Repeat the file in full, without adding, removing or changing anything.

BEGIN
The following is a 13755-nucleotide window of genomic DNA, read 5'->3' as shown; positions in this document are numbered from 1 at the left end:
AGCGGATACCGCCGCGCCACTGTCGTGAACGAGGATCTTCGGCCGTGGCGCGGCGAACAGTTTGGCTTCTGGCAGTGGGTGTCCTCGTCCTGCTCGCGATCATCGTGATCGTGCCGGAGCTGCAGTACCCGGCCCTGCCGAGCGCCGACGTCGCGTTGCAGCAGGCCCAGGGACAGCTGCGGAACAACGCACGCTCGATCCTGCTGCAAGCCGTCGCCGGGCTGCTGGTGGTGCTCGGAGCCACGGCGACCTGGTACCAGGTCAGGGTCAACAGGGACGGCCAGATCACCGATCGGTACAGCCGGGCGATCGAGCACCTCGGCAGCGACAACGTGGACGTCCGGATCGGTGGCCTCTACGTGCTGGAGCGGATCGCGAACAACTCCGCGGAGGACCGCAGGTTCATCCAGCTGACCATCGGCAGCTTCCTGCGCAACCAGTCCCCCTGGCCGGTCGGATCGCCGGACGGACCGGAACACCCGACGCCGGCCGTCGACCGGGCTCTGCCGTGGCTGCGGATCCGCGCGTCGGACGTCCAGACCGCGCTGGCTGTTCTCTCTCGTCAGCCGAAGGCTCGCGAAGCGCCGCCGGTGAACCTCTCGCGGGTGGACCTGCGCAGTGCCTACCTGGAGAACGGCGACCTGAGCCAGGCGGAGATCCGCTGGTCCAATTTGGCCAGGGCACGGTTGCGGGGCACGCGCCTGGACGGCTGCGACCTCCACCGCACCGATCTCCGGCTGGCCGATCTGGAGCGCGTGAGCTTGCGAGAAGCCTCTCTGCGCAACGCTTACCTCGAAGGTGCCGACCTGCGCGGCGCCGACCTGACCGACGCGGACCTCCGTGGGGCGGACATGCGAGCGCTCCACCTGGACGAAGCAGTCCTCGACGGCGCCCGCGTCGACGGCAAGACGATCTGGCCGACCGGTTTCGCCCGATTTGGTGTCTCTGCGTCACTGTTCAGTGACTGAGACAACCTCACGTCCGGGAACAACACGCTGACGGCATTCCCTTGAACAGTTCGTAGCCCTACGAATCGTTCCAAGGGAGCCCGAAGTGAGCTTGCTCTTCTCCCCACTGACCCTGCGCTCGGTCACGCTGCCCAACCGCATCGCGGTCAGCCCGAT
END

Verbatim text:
The following is a 13755-nucleotide window of genomic DNA, read 5'->3' as shown; positions in this document are numbered from 1 at the left end:
AGCGGATACCGCCGCGCCACTGTCGTGAACGAGGATCTTCGGCCGTGGCGCGGCGAACAGTTTGGCTTCTGGCAGTGGGTGTCCTCGTCCTGCTCGCGATCATCGTGATCGTGCCGGAGCTGCAGTACCCGGCCCTGCCGAGCGCCGACGTCGCGTTGCAGCAGGCCCAGGGACAGCTGCGGAACAACGCACGCTCGATCCTGCTGCAAGCCGTCGCCGGGCTGCTGGTGGTGCTCGGAGCCACGGCGACCTGGTACCAGGTCAGGGTCAACAGGGACGGCCAGATCACCGATCGGTACAGCCGGGCGATCGAGCACCTCGGCAGCGACAACGTGGACGTCCGGATCGGTGGCCTCTACGTGCTGGAGCGGATCGCGAACAACTCCGCGGAGGACCGCAGGTTCATCCAGCTGACCATCGGCAGCTTCCTGCGCAACCAGTCCCCCTGGCCGGTCGGATCGCCGGACGGACCGGAACACCCGACGCCGGCCGTCGACCGGGCTCTGCCGTGGCTGCGGATCCGCGCGTCGGACGTCCAGACCGCGCTGGCTGTTCTCTCTCGTCAGCCGAAGGCTCGCGAAGCGCCGCCGGTGAACCTCTCGCGGGTGGACCTGCGCAGTGCCTACCTGGAGAACGGCGACCTGAGCCAGGCGGAGATCCGCTGGTCCAATTTGGCCAGGGCACGGTTGCGGGGCACGCGCCTGGACGGCTGCGACCTCCACCGCACCGATCTCCGGCTGGCCGATCTGGAGCGCGTGAGCTTGCGAGAAGCCTCTCTGCGCAACGCTTACCTCGAAGGTGCCGACCTGCGCGGCGCCGACCTGACCGACGCGGACCTCCGTGGGGCGGACATGCGAGCGCTCCACCTGGACGAAGCAGTCCTCGACGGCGCCCGCGTCGACGGCAAGACGATCTGGCCGACCGGTTTCGCCCGATTTGGTGTCTCTGCGTCACTGTTCAGTGACTGAGACAACCTCACGTCCGGGAACAACACGCTGACGGCATTCCCTTGAACAGTTCGTAGCCCTACGAATCGTTCCAAGGGAGCCCGAAGTGAGCTTGCTCTTCTCCCCACTGACCCTGCGCTCGGTCACGCTGCCCAACCGCATCGCGGTCAGCCCGAT